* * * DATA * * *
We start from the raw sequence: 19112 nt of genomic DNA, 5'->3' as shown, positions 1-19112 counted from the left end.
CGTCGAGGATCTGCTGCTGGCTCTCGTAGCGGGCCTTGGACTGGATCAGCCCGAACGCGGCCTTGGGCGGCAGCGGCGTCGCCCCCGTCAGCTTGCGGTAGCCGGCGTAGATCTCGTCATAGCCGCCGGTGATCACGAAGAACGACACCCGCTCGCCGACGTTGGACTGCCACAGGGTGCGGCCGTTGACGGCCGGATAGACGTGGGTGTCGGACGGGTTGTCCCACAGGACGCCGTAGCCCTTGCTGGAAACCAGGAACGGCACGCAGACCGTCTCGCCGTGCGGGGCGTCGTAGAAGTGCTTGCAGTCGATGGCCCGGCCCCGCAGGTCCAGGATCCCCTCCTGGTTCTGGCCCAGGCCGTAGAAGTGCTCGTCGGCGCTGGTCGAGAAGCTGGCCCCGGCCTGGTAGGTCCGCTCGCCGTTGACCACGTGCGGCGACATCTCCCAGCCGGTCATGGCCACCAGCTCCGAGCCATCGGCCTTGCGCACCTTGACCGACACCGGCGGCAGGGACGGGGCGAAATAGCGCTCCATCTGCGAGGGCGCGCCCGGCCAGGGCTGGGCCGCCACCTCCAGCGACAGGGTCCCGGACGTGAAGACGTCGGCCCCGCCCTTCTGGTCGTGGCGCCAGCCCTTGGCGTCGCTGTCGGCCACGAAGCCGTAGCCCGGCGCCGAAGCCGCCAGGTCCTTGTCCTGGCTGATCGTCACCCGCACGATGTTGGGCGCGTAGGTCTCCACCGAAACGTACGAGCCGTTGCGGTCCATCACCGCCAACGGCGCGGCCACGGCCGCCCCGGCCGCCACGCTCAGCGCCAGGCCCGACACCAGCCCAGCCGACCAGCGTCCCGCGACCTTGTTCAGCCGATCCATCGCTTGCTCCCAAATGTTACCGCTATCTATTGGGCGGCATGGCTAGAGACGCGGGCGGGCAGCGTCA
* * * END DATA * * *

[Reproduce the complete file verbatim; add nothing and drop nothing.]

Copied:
We start from the raw sequence: 19112 nt of genomic DNA, 5'->3' as shown, positions 1-19112 counted from the left end.
CGTCGAGGATCTGCTGCTGGCTCTCGTAGCGGGCCTTGGACTGGATCAGCCCGAACGCGGCCTTGGGCGGCAGCGGCGTCGCCCCCGTCAGCTTGCGGTAGCCGGCGTAGATCTCGTCATAGCCGCCGGTGATCACGAAGAACGACACCCGCTCGCCGACGTTGGACTGCCACAGGGTGCGGCCGTTGACGGCCGGATAGACGTGGGTGTCGGACGGGTTGTCCCACAGGACGCCGTAGCCCTTGCTGGAAACCAGGAACGGCACGCAGACCGTCTCGCCGTGCGGGGCGTCGTAGAAGTGCTTGCAGTCGATGGCCCGGCCCCGCAGGTCCAGGATCCCCTCCTGGTTCTGGCCCAGGCCGTAGAAGTGCTCGTCGGCGCTGGTCGAGAAGCTGGCCCCGGCCTGGTAGGTCCGCTCGCCGTTGACCACGTGCGGCGACATCTCCCAGCCGGTCATGGCCACCAGCTCCGAGCCATCGGCCTTGCGCACCTTGACCGACACCGGCGGCAGGGACGGGGCGAAATAGCGCTCCATCTGCGAGGGCGCGCCCGGCCAGGGCTGGGCCGCCACCTCCAGCGACAGGGTCCCGGACGTGAAGACGTCGGCCCCGCCCTTCTGGTCGTGGCGCCAGCCCTTGGCGTCGCTGTCGGCCACGAAGCCGTAGCCCGGCGCCGAAGCCGCCAGGTCCTTGTCCTGGCTGATCGTCACCCGCACGATGTTGGGCGCGTAGGTCTCCACCGAAACGTACGAGCCGTTGCGGTCCATCACCGCCAACGGCGCGGCCACGGCCGCCCCGGCCGCCACGCTCAGCGCCAGGCCCGACACCAGCCCAGCCGACCAGCGTCCCGCGACCTTGTTCAGCCGATCCATCGCTTGCTCCCAAATGTTACCGCTATCTATTGGGCGGCATGGCTAGAGACGCGGGCGGGCAGCGTCA